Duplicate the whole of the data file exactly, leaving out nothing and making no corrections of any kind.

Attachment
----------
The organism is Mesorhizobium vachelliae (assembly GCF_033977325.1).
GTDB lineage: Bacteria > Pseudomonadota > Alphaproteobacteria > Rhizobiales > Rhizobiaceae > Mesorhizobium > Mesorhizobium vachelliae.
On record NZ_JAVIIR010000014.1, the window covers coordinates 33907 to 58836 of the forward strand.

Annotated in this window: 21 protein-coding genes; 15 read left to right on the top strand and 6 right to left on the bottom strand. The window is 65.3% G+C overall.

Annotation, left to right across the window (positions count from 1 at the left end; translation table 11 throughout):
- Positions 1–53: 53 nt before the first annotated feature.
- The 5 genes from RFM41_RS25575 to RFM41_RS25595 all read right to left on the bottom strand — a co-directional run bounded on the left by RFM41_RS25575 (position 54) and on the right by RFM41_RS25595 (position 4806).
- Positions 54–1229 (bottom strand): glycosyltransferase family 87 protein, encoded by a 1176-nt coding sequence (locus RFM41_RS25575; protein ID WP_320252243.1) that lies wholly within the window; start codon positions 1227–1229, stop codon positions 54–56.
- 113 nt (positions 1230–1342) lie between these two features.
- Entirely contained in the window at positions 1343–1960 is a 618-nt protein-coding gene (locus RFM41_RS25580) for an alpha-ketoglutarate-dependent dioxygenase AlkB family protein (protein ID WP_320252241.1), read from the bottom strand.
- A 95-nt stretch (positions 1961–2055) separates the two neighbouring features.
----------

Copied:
The organism is Mesorhizobium vachelliae (assembly GCF_033977325.1).
GTDB lineage: Bacteria > Pseudomonadota > Alphaproteobacteria > Rhizobiales > Rhizobiaceae > Mesorhizobium > Mesorhizobium vachelliae.
On record NZ_JAVIIR010000014.1, the window covers coordinates 33907 to 58836 of the forward strand.

Annotated in this window: 21 protein-coding genes; 15 read left to right on the top strand and 6 right to left on the bottom strand. The window is 65.3% G+C overall.

Annotation, left to right across the window (positions count from 1 at the left end; translation table 11 throughout):
- Positions 1–53: 53 nt before the first annotated feature.
- The 5 genes from RFM41_RS25575 to RFM41_RS25595 all read right to left on the bottom strand — a co-directional run bounded on the left by RFM41_RS25575 (position 54) and on the right by RFM41_RS25595 (position 4806).
- Positions 54–1229 (bottom strand): glycosyltransferase family 87 protein, encoded by a 1176-nt coding sequence (locus RFM41_RS25575; protein ID WP_320252243.1) that lies wholly within the window; start codon positions 1227–1229, stop codon positions 54–56.
- 113 nt (positions 1230–1342) lie between these two features.
- Entirely contained in the window at positions 1343–1960 is a 618-nt protein-coding gene (locus RFM41_RS25580) for an alpha-ketoglutarate-dependent dioxygenase AlkB family protein (protein ID WP_320252241.1), read from the bottom strand.
- A 95-nt stretch (positions 1961–2055) separates the two neighbouring features.